To investigate the functional relevance of the modified Arg residues of SF2/ASF, we mutated these residues, singly or in combination, to Ala or Lys. After an extensive analysis of the various functions of SF2/ASF, we report that the three methylated Arg residues in the inter-RRM linker region control SF2/ASF's subcellular localization, which in turn determines the protein's activity in enhancing NMD and regulating the alternative splicing of endogenous pre-mRNA targets.

MATERIALS AND METHODS

Plasmids.

Plasmid pSP64-HβΔ6 (34) and the duplicated 5′-splice-site (5′ss) version pSP64-5′ssD-wt (65) were described previously. Plasmid pUCβ128SV has a full-length β-globin gene driven by its own promoter and the simian virus 40 (SV40) enhancer (14). The mutant version pUCβ128SV-T39 and the wild-type and mutant duplicated 5′ss versions, pUC-5′ssD-wt and pUC-5′SSD-mt, respectively, were described previously (65). Mammalian expression plasmid pCGT-SF2/ASF encodes a T7-tagged version of human SF2/ASF (12). We used site-directed mutagenesis to create the various T7-tagged pCGT versions of single-, double-, or triple-missense mutants in which the Arg residues at positions 93, 97, and 109 were changed to either Ala or Lys (see Table S1 in the supplemental material). Using pCGT-A1A2A3 and pCGT-K1K2K3 as templates, we made pCGT-SM and pCGT-KM by site-directed mutagenesis, changing the Gly residues in the RGG/GRG/RGR motifs to Ala. We replaced a ClaI-BstBI fragment in plasmid pCGT-SF2/ASF-NRS1 (17) with the corresponding fragments from pCGT-A1A2A3 and pCGT-K1K2K3 to create pCGT-A1A2A3-NRS1 and pCGT-K1K2K3-NRS1, respectively. We replaced the SacII-BamHI fragment in pET9c-SF2/ASF(R/S) (35) with the corresponding fragment from pCGT-A1A2A3 and pCGT-K1K2K3 to create pET9c-A1A2A3 and pET9c-K1K2K3, respectively, for bacterial expression and purification. We added a C-terminal 6×His tag to the cDNAs of wild-type SF2/ASF (wt-SF2/ASF), A1A2A3, and K1K2K3 by PCR using their pCGT versions as templates. We then individually subcloned these amplicons as XbaI-BamHI fragments into the mammalian expression vector pTT3 (20). Similarly, we inserted the amplified cDNAs of A1A2A3 and K1K2K3 with an N-terminal T7 tag as BamHI-EcoRI fragments into the retroviral vectors pBABE-puro and pWZL-hygro. Both pBABE-T7SF2/ASF and pWZL-T7SF2/ASF were described previously (30). Plasmids pLCS-EDA and pLCS-EDAmt, used for translation assays involving transient transfection, as well as constructs used for in vitro translation, pLuc-3×EDA and pLuc-3×EDAmt, were generous gifts from Javier Cáceres and were described previously (50).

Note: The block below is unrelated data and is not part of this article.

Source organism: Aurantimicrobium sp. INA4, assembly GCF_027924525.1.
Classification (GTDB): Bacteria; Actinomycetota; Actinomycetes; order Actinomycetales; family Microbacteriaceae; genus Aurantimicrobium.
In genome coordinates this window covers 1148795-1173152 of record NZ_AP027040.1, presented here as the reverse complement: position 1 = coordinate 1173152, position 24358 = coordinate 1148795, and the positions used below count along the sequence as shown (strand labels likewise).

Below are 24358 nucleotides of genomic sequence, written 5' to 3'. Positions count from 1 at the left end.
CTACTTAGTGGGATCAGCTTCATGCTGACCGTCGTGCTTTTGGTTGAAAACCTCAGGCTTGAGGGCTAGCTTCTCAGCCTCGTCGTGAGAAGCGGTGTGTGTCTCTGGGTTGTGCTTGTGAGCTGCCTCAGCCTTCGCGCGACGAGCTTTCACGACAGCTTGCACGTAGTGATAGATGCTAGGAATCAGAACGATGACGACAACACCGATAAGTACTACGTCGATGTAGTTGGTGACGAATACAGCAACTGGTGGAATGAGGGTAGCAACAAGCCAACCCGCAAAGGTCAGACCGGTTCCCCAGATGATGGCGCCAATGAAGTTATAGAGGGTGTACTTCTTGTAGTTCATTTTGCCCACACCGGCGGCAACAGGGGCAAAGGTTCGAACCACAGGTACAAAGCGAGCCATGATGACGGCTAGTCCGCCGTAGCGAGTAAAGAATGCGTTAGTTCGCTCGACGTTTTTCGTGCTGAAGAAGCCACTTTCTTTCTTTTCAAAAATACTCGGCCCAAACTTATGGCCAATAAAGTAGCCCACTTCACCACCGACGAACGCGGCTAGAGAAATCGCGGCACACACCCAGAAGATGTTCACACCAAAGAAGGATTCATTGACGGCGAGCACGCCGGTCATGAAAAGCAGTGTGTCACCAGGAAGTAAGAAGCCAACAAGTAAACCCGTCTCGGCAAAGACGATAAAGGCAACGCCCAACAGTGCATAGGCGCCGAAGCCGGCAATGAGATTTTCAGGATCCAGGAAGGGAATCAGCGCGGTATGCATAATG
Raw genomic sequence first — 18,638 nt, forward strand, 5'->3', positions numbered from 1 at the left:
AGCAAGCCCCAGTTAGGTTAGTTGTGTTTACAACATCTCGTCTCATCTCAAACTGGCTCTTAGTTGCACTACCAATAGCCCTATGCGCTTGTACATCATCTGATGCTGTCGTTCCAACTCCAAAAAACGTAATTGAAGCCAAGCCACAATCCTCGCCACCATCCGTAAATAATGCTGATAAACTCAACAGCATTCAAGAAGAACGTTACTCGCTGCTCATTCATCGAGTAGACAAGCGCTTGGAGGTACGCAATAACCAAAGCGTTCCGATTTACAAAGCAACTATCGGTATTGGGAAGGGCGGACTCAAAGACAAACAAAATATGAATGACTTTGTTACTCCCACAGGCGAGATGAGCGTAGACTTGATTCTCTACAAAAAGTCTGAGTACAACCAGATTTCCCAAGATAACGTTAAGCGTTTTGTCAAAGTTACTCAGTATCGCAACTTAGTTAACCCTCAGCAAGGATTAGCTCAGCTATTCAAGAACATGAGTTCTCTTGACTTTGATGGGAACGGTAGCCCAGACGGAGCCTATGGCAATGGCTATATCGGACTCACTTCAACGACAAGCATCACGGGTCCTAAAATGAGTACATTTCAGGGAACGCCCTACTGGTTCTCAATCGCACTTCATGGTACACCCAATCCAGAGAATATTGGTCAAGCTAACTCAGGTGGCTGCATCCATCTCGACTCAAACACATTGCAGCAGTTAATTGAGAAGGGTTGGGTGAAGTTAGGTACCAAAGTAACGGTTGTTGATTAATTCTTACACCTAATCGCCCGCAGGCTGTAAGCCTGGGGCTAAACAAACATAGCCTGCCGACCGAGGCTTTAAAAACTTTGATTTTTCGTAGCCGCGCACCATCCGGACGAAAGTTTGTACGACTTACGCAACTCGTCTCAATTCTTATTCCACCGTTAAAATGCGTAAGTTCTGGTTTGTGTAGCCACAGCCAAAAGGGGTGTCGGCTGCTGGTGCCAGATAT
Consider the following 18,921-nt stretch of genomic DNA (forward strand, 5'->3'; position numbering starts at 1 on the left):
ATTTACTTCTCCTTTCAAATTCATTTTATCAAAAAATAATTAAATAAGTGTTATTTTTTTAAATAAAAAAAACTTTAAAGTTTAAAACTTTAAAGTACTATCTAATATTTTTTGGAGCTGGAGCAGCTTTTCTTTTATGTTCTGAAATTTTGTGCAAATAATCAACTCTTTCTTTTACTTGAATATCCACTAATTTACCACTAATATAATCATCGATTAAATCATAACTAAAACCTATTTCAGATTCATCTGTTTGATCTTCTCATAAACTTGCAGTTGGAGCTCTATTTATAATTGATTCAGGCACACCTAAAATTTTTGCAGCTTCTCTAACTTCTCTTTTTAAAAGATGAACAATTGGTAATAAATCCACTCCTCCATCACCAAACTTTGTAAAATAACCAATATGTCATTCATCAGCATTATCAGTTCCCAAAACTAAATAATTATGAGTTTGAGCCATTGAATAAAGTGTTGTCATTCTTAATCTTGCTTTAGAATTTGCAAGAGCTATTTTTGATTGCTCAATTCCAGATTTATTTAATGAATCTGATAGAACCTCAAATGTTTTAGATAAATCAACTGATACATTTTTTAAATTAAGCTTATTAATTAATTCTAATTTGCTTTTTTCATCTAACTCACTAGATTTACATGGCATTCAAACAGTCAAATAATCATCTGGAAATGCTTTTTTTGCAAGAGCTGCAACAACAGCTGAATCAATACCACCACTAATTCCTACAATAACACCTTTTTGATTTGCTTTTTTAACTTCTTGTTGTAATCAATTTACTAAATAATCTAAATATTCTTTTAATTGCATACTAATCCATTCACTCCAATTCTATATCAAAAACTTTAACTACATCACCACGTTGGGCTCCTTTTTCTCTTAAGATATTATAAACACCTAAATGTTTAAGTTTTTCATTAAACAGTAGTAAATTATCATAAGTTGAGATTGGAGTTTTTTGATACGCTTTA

Expression and purification of recombinant proteins.

We purified recombinant untagged SF2/ASF as described previously (35). Briefly, we expressed wild-type or mutant SF2/ASF cDNAs in Escherichia coli cells by using pET9c-SF2/ASF(R/S)-type plasmids, followed by a series of purification steps, including cesium-chloride gradient centrifugation to remove nucleic acids, selective precipitation in low salt, urea denaturation, ion-exchange chromatography, and the subsequent refolding of the protein. We purified C-terminal 6×His-tagged SF2/ASF expressed in human 293-EBNA1 (293E) cells grown in suspension using a variation of a method reported previously (20). We transfected 293E cells with wild-type or mutant pTT3-SF2/ASF-His and harvested the cells 3 to 4 days after transfection. We resuspended the cells in lysis buffer (50 mM Tris-HCl [pH 8.0], 1 M NaCl, 10 mM imidazole, 20 mM β-mercaptoethanol, 0.1% [vol/vol] Triton X-100) and centrifuged them after sonication to remove insoluble material. We then precipitated most of the cellular proteins by using ammonium sulfate at 40% saturation at 4°C and removed them by centrifugation. We then purified the His-tagged proteins from the supernatant by nickel-agarose affinity chromatography.

Cell culture and transient and stable expression of proteins.

We grew HeLa and IMR90 cells in Dulbecco's modified Eagle's medium (Invitrogen) supplemented with 10% fetal bovine serum (Invitrogen) at 37°C with 5% CO2. We grew 293E suspension cultures in Joklik's modified Eagle's medium (JMEM) (Invitrogen) supplemented with 5% calf serum (Invitrogen). We transfected HeLa cells with Fugene 6 reagent (Roche Diagnostics) according to the manufacturer's recommendations, unless otherwise stated. We transfected 293E cells using linear polyethylenimine (PEI 25000; Polysciences Inc.). We prepared a transfection mix consisting of 1 μg plasmid DNA, 2 μg PEI, and 50 μl of JMEM for every 1 ml of cell culture to be transfected. We then incubated the mix at room temperature for 10 to 15 min and added it to the suspension culture, which we maintained at a density of 2 × 105 cells/ml. For stable expression, we generated retroviruses by cotransfecting pBABE or pWZL constructs of wild-type or mutant SF2/ASF, along with a vesicular stomatitis G protein (VSV-G) expression construct, into Phoenix cells (a gift from Scott Lowe), an ecotropic packaging cell line expressing essential viral proteins (23). We used the resulting viruses to infect primary human lung fibroblasts (IMR90) to establish stable cell lines overexpressing wild-type or mutant SF2/ASF, as described previously (30).

Indirect immunofluorescence (IF).

We determined the subcellular localizations of transiently expressed wild-type or mutant versions of SF2/ASF by indirect immunofluorescence using the N-terminal T7 epitope tag, as described previously (17). Briefly, we transfected HeLa cells grown on coverslips in six-well plates with 1 μg of wild-type or mutant pCGT-SF2/ASF. We fixed the cells with 4% (vol/vol) paraformaldehyde in phosphate-buffered saline (PBS) 36 h after transfection for 30 min, followed by incubation for 5 min in 0.2% (vol/vol) Triton X-100 to permeabilize the cells. We then incubated the cells with anti-T7 monoclonal antibody (MAb) (1:1,000; Novagen) for 1 h, washed the cells with PBS, and incubated them with Alexa Fluor 488-conjugated goat anti-mouse IgG antibody (1:1,000; Invitrogen) for 1 h. We mounted the coverslips onto slides using ProLong Gold Antifade reagent with DAPI (4′,6-diamidino-2-phenylindole) (Invitrogen) and imaged the cells with a fluorescent microscope (Axioskop 2 Plus; Carl Zeiss) equipped with a camera (AxioCam; Carl Zeiss).